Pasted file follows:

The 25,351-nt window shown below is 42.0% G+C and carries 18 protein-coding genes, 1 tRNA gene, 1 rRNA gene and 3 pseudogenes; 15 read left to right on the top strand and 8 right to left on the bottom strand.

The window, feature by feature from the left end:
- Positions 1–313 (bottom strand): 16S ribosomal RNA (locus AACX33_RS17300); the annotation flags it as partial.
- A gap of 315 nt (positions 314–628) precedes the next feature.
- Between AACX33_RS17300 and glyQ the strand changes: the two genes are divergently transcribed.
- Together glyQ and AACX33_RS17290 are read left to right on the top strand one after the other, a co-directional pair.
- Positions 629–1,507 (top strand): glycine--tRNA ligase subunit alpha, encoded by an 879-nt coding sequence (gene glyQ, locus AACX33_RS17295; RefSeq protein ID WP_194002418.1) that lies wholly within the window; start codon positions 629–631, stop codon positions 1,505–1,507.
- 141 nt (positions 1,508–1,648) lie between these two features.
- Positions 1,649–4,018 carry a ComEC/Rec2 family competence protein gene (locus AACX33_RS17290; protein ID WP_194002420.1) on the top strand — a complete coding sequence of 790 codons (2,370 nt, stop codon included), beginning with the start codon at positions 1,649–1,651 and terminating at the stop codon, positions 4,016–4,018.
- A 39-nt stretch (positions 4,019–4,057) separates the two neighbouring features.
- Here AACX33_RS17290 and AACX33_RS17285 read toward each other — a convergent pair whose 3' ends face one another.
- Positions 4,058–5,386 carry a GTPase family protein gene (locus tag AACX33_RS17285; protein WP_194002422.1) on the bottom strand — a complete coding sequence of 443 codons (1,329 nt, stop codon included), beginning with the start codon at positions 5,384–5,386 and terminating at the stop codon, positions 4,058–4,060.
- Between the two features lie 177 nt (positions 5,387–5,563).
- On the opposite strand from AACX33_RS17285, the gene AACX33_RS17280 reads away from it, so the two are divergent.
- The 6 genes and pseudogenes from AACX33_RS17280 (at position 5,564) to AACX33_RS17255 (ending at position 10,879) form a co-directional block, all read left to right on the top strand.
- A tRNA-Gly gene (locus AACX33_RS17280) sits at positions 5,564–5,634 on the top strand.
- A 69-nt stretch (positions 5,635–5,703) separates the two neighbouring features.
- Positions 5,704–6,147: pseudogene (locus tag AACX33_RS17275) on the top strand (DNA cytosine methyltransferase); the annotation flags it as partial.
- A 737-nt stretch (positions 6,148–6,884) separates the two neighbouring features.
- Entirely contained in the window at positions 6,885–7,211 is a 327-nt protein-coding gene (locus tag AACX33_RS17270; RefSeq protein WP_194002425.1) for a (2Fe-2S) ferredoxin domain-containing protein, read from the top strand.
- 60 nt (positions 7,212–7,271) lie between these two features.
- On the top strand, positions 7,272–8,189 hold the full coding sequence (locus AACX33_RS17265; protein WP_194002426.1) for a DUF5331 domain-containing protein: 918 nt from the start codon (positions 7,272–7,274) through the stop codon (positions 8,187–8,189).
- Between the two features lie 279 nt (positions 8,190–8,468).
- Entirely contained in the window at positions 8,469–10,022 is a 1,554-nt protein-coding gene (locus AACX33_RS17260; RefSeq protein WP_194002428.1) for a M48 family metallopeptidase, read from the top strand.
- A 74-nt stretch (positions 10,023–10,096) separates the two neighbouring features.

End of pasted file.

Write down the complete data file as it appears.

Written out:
The 25,351-nt window shown below is 42.0% G+C and carries 18 protein-coding genes, 1 tRNA gene, 1 rRNA gene and 3 pseudogenes; 15 read left to right on the top strand and 8 right to left on the bottom strand.

The window, feature by feature from the left end:
- Positions 1–313 (bottom strand): 16S ribosomal RNA (locus AACX33_RS17300); the annotation flags it as partial.
- A gap of 315 nt (positions 314–628) precedes the next feature.
- Between AACX33_RS17300 and glyQ the strand changes: the two genes are divergently transcribed.
- Together glyQ and AACX33_RS17290 are read left to right on the top strand one after the other, a co-directional pair.
- Positions 629–1,507 (top strand): glycine--tRNA ligase subunit alpha, encoded by an 879-nt coding sequence (gene glyQ, locus AACX33_RS17295; RefSeq protein ID WP_194002418.1) that lies wholly within the window; start codon positions 629–631, stop codon positions 1,505–1,507.
- 141 nt (positions 1,508–1,648) lie between these two features.
- Positions 1,649–4,018 carry a ComEC/Rec2 family competence protein gene (locus AACX33_RS17290; protein ID WP_194002420.1) on the top strand — a complete coding sequence of 790 codons (2,370 nt, stop codon included), beginning with the start codon at positions 1,649–1,651 and terminating at the stop codon, positions 4,016–4,018.
- A 39-nt stretch (positions 4,019–4,057) separates the two neighbouring features.
- Here AACX33_RS17290 and AACX33_RS17285 read toward each other — a convergent pair whose 3' ends face one another.
- Positions 4,058–5,386 carry a GTPase family protein gene (locus tag AACX33_RS17285; protein WP_194002422.1) on the bottom strand — a complete coding sequence of 443 codons (1,329 nt, stop codon included), beginning with the start codon at positions 5,384–5,386 and terminating at the stop codon, positions 4,058–4,060.
- Between the two features lie 177 nt (positions 5,387–5,563).
- On the opposite strand from AACX33_RS17285, the gene AACX33_RS17280 reads away from it, so the two are divergent.
- The 6 genes and pseudogenes from AACX33_RS17280 (at position 5,564) to AACX33_RS17255 (ending at position 10,879) form a co-directional block, all read left to right on the top strand.
- A tRNA-Gly gene (locus AACX33_RS17280) sits at positions 5,564–5,634 on the top strand.
- A 69-nt stretch (positions 5,635–5,703) separates the two neighbouring features.
- Positions 5,704–6,147: pseudogene (locus tag AACX33_RS17275) on the top strand (DNA cytosine methyltransferase); the annotation flags it as partial.
- A 737-nt stretch (positions 6,148–6,884) separates the two neighbouring features.
- Entirely contained in the window at positions 6,885–7,211 is a 327-nt protein-coding gene (locus tag AACX33_RS17270; RefSeq protein WP_194002425.1) for a (2Fe-2S) ferredoxin domain-containing protein, read from the top strand.
- 60 nt (positions 7,212–7,271) lie between these two features.
- On the top strand, positions 7,272–8,189 hold the full coding sequence (locus AACX33_RS17265; protein WP_194002426.1) for a DUF5331 domain-containing protein: 918 nt from the start codon (positions 7,272–7,274) through the stop codon (positions 8,187–8,189).
- Between the two features lie 279 nt (positions 8,190–8,468).
- Entirely contained in the window at positions 8,469–10,022 is a 1,554-nt protein-coding gene (locus AACX33_RS17260; RefSeq protein WP_194002428.1) for a M48 family metallopeptidase, read from the top strand.
- A 74-nt stretch (positions 10,023–10,096) separates the two neighbouring features.